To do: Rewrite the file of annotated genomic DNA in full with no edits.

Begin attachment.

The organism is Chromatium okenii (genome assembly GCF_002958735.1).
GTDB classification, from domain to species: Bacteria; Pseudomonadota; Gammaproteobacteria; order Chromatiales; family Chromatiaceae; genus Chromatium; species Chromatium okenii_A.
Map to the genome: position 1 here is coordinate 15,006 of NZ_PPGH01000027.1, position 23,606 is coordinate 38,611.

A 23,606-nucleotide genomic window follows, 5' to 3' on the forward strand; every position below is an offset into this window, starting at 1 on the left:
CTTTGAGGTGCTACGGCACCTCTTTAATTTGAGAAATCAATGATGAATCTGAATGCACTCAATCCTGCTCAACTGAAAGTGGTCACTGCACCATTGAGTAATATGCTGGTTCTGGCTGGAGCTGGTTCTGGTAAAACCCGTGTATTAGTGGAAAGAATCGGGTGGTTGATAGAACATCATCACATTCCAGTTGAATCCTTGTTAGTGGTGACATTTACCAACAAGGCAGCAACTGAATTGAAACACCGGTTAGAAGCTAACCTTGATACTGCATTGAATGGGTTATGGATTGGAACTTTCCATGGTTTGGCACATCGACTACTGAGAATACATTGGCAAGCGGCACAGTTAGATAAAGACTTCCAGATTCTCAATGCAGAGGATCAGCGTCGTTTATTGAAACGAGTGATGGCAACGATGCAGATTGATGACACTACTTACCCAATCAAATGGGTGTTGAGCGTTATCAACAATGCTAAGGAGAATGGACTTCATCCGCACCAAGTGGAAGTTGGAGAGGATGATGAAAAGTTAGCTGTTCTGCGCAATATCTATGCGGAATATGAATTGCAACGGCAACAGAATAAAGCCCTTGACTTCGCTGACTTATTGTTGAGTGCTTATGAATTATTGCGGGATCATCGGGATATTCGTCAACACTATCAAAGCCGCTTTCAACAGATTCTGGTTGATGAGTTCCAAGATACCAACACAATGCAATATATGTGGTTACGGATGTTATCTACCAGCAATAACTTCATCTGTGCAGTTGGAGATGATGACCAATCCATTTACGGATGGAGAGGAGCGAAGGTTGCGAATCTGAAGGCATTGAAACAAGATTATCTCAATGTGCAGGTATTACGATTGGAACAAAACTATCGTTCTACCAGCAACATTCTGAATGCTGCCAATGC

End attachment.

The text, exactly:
The organism is Chromatium okenii (genome assembly GCF_002958735.1).
GTDB classification, from domain to species: Bacteria; Pseudomonadota; Gammaproteobacteria; order Chromatiales; family Chromatiaceae; genus Chromatium; species Chromatium okenii_A.
Map to the genome: position 1 here is coordinate 15,006 of NZ_PPGH01000027.1, position 23,606 is coordinate 38,611.

A 23,606-nucleotide genomic window follows, 5' to 3' on the forward strand; every position below is an offset into this window, starting at 1 on the left:
CTTTGAGGTGCTACGGCACCTCTTTAATTTGAGAAATCAATGATGAATCTGAATGCACTCAATCCTGCTCAACTGAAAGTGGTCACTGCACCATTGAGTAATATGCTGGTTCTGGCTGGAGCTGGTTCTGGTAAAACCCGTGTATTAGTGGAAAGAATCGGGTGGTTGATAGAACATCATCACATTCCAGTTGAATCCTTGTTAGTGGTGACATTTACCAACAAGGCAGCAACTGAATTGAAACACCGGTTAGAAGCTAACCTTGATACTGCATTGAATGGGTTATGGATTGGAACTTTCCATGGTTTGGCACATCGACTACTGAGAATACATTGGCAAGCGGCACAGTTAGATAAAGACTTCCAGATTCTCAATGCAGAGGATCAGCGTCGTTTATTGAAACGAGTGATGGCAACGATGCAGATTGATGACACTACTTACCCAATCAAATGGGTGTTGAGCGTTATCAACAATGCTAAGGAGAATGGACTTCATCCGCACCAAGTGGAAGTTGGAGAGGATGATGAAAAGTTAGCTGTTCTGCGCAATATCTATGCGGAATATGAATTGCAACGGCAACAGAATAAAGCCCTTGACTTCGCTGACTTATTGTTGAGTGCTTATGAATTATTGCGGGATCATCGGGATATTCGTCAACACTATCAAAGCCGCTTTCAACAGATTCTGGTTGATGAGTTCCAAGATACCAACACAATGCAATATATGTGGTTACGGATGTTATCTACCAGCAATAACTTCATCTGTGCAGTTGGAGATGATGACCAATCCATTTACGGATGGAGAGGAGCGAAGGTTGCGAATCTGAAGGCATTGAAACAAGATTATCTCAATGTGCAGGTATTACGATTGGAACAAAACTATCGTTCTACCAGCAACATTCTGAATGCTGCCAATGC